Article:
Get Off The Earth

Created by Samuel Loyd in the 1890s, 'Get off the Earth' became a bestselling puzzle, selling over 10 million copies.

There are initially 13 characters, but when the disc moves one of them disappears. How is this possible?

Source: murderous maths



William Poundstone, in Believer magazine, writes:

Thousands of explanations for “Get Off the Earth” were submitted to Loyd’s puzzle column. Some writers carefully numbered the figures and singled out a specific man as the one who vanishes. A few offered implausibly precise destinations for the missing man. (St. Petersburg, Russia, according to one contestant who looked very closely at the printed globe.) One entry was in verse, several took swipes at Chinese immigration, and one writer felt that the puzzle had something to do with his conviction that all Chinese men look alike. The winning entries were published in Loyd’s January 3, 1897, Brooklyn Daily Eagle column. They were accompanied by Loyd’s own explanation, a peevish, long-winded rant that withholds as much as it reveals.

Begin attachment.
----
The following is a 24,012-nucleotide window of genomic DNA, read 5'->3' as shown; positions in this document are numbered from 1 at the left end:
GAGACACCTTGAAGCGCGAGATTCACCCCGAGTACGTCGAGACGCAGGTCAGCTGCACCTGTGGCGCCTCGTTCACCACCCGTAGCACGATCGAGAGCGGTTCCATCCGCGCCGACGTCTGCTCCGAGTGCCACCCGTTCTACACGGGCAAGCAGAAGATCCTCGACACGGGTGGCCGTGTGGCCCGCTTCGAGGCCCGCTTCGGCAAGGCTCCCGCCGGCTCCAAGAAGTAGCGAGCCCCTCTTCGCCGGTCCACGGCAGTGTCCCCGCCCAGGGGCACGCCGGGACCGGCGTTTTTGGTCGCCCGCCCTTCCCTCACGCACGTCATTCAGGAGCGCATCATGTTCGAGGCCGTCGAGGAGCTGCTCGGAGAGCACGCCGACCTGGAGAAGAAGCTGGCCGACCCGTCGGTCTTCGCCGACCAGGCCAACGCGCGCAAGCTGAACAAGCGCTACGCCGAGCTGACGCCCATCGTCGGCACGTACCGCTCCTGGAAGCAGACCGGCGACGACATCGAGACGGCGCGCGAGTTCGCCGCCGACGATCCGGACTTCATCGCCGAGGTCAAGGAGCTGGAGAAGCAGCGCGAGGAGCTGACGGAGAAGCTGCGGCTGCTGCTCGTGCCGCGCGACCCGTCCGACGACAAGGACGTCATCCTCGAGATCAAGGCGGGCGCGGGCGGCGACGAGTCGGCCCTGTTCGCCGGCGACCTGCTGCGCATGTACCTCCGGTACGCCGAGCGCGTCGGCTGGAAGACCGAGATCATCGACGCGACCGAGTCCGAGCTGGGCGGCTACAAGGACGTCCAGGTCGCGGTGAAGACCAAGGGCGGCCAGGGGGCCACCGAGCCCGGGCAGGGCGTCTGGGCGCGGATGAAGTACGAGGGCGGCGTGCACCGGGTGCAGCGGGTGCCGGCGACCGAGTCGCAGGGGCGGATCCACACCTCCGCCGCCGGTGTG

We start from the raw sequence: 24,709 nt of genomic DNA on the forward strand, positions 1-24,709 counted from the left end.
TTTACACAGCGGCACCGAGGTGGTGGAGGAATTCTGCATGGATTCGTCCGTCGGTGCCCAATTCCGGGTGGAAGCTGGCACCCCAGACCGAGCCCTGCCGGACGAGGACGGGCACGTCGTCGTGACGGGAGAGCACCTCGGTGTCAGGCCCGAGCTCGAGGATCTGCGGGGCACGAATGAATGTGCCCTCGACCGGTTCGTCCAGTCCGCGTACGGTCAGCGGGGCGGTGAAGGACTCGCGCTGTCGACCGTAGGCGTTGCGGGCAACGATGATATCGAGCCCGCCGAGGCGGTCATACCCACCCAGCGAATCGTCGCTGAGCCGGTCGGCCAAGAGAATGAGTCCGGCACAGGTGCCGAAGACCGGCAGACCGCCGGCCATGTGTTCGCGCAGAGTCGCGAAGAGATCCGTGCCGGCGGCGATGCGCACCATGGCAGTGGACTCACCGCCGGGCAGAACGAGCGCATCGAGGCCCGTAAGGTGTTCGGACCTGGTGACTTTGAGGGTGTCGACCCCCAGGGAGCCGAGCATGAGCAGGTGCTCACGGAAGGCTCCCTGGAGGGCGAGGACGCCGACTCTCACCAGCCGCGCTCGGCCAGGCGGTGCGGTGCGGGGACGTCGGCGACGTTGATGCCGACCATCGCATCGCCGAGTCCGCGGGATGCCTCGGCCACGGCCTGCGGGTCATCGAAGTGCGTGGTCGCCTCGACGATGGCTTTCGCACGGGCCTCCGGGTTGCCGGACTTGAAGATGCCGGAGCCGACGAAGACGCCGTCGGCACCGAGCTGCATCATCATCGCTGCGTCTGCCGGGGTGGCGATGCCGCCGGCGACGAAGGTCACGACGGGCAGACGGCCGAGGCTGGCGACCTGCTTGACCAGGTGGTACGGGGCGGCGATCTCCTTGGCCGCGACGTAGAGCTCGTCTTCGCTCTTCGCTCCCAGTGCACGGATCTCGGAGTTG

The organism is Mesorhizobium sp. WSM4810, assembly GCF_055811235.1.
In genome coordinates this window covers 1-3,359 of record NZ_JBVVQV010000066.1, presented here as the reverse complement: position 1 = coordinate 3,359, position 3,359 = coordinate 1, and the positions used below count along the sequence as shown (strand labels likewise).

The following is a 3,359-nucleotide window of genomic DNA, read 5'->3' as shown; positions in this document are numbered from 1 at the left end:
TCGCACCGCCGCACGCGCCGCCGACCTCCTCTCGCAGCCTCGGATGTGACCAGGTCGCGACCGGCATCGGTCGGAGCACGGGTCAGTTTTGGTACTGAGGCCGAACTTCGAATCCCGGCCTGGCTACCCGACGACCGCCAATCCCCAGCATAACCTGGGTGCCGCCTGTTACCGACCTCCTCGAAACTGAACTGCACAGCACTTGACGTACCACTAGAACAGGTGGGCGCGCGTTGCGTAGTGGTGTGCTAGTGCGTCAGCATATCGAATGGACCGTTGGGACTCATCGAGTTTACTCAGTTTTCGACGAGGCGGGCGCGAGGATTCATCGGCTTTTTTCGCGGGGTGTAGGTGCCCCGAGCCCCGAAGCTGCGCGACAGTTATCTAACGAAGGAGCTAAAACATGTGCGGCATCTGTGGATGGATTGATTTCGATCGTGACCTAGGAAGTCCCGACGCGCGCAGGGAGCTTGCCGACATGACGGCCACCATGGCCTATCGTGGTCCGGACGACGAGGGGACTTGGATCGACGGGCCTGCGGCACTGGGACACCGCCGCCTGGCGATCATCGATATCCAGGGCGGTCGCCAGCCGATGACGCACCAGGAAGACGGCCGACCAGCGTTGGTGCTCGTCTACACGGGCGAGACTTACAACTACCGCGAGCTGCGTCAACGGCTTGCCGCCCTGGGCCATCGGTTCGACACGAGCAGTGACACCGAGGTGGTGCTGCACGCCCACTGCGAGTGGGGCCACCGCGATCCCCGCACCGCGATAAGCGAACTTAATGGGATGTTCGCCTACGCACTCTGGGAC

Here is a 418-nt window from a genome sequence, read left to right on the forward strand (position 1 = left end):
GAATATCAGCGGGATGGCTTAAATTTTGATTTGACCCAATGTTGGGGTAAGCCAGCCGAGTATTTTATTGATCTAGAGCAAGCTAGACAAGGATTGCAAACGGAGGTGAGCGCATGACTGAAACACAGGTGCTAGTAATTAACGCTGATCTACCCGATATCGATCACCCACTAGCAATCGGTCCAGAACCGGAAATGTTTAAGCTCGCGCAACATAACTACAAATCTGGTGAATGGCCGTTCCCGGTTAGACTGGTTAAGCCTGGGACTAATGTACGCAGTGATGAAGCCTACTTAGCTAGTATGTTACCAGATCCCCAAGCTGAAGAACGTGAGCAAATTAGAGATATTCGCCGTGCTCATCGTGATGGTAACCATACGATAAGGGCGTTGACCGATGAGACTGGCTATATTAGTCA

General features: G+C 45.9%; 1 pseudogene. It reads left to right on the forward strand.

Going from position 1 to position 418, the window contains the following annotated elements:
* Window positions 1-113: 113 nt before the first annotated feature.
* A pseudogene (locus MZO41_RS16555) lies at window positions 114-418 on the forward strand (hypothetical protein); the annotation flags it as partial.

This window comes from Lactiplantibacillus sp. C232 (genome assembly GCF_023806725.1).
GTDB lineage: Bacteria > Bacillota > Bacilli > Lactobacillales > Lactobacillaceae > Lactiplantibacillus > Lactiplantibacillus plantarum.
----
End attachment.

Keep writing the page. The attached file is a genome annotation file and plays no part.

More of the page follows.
Posted By: Alex - Sat Feb 22, 2020
     Category: Games | Nineteenth Century





Comments
I remember this puzzle from childhood, but only now do I look at and say, whoa, how racist was that. Happens to me a lot these days. Ah, innocence.
Posted by Dr. Fian on 02/23/20 at 10:10 AM









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